Continuing my exploration of Python, I decided to apply what I learned last night about matplotlib, scipy & numpy libraries, specifically FFT’s, on a dataset familiar to me – the frequency of visits to one of my blogs over the past month. The data comes from my sailing blog, where I write in Swedish only, which should eliminate most of the ‘noise’ generated from time zone differences. Furthermore, at this time of year, there’s not much traffic on that blog, so the dataset should be moderate in size.
I took the hourly visits for the past month, and made this dataset ‘the signal’ to the FFT’s. The graph above has two parts, the first showing the histogram (blue) over blog visitors, the green showing the filtered ‘signal’ given by the FFT.
From the blue signal, it appears that there’s some periodic activity going on, and in the bottom part of the graph we can see that there is a spike in activity slightly over a frequency of 0.04 Hz.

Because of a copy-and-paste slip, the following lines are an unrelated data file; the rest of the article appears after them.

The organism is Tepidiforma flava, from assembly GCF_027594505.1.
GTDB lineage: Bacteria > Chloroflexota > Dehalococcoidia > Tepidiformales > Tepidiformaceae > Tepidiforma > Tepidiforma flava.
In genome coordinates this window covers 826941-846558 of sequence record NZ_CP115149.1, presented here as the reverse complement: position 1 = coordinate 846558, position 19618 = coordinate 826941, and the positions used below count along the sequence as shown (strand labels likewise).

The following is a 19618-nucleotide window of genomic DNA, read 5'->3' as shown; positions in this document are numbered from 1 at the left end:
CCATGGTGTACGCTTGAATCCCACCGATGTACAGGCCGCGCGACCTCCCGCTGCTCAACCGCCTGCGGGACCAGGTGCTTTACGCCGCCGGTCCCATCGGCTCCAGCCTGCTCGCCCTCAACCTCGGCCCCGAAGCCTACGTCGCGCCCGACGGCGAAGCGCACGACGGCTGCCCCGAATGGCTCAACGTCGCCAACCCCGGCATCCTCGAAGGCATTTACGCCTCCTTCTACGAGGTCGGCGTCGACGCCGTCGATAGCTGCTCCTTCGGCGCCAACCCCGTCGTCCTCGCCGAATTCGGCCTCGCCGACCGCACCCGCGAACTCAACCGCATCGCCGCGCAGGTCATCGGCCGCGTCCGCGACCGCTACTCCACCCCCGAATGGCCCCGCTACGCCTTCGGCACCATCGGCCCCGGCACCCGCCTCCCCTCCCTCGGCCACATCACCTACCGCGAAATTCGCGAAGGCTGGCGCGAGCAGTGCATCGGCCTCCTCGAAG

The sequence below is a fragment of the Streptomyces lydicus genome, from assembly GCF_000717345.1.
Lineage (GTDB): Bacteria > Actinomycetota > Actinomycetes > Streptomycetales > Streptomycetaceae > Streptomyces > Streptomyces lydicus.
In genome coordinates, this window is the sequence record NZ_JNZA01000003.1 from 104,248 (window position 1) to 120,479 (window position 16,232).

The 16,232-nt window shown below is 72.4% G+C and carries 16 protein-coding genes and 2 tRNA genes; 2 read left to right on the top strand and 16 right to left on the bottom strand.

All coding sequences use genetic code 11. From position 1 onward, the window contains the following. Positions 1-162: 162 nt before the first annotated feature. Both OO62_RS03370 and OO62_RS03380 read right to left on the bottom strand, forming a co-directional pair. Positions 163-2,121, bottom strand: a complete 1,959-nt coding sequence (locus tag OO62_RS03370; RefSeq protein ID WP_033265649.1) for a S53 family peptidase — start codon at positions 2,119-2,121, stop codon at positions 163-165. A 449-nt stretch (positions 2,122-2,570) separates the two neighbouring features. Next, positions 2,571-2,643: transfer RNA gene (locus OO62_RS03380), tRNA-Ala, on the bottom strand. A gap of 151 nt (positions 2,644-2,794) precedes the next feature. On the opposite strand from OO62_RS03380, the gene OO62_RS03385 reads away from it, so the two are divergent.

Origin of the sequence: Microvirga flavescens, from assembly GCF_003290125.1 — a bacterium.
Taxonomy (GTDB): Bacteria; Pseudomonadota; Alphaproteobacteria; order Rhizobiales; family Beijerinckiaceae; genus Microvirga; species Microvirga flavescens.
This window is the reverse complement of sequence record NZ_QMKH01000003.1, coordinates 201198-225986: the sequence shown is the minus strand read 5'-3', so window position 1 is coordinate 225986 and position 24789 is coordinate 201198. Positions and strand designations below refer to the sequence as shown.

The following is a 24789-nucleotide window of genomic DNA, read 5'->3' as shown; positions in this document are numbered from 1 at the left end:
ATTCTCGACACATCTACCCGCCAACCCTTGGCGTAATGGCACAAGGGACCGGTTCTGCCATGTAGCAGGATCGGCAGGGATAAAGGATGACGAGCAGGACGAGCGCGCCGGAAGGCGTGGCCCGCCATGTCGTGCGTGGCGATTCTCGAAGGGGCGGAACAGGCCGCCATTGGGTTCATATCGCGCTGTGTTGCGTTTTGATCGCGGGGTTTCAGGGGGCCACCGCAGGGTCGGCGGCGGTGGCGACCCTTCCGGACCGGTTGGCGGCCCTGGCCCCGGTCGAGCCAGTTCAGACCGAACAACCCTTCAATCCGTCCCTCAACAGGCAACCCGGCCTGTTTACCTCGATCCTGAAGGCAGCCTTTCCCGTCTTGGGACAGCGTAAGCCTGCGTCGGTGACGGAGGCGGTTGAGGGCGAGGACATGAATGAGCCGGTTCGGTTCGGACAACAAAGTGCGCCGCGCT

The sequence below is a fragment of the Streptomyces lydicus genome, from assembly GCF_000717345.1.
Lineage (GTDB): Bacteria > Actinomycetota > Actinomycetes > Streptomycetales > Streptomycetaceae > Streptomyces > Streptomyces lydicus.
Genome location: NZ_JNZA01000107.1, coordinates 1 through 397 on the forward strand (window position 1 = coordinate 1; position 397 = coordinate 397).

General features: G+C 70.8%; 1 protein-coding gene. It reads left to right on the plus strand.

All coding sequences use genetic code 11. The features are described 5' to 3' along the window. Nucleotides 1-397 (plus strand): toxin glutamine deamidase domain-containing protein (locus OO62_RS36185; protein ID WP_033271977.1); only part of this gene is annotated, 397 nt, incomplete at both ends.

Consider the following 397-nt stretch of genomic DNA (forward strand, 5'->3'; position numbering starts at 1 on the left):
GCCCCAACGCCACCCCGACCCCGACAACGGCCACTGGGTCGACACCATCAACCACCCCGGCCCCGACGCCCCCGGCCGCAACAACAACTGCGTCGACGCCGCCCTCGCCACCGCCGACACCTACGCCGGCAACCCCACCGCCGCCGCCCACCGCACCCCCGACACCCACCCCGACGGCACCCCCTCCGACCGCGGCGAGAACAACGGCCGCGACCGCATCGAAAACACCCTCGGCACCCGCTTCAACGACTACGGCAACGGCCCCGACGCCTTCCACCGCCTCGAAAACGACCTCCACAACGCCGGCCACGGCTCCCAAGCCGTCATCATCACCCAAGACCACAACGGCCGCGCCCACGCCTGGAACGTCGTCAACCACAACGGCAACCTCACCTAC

What does this mean…? Well, at least to me a frequency of 0.04 Hz on this type of data doesn’t say much, but for the fun of it, let’s convert that number to the corresponding period:
0.04 (with a few more decimals) Hz happens to correspond to a period of 24h! That is, there is some periodic activity occuring on my blog every 24 hours! Perhaps not so surprising, the vast majority of the readers of that blog residing in the same or nearby time zones, and most of them probably checking in after a hard days work….
To see this more clearly, let’s plot the power from the lower part of the graph above over the periods:
Now we can see that there is a clear spike in the ‘power’ (the activity) of the dataset with a period of 24, that is, every 24h there is more intense activity on this blog than at other times. This is an interesting observation, not very visible from the original histogram, but it really jumps at you when the time series is transformed by the FFT to the frequency domain.
[Inspiration for this post mainly from Science Blogs]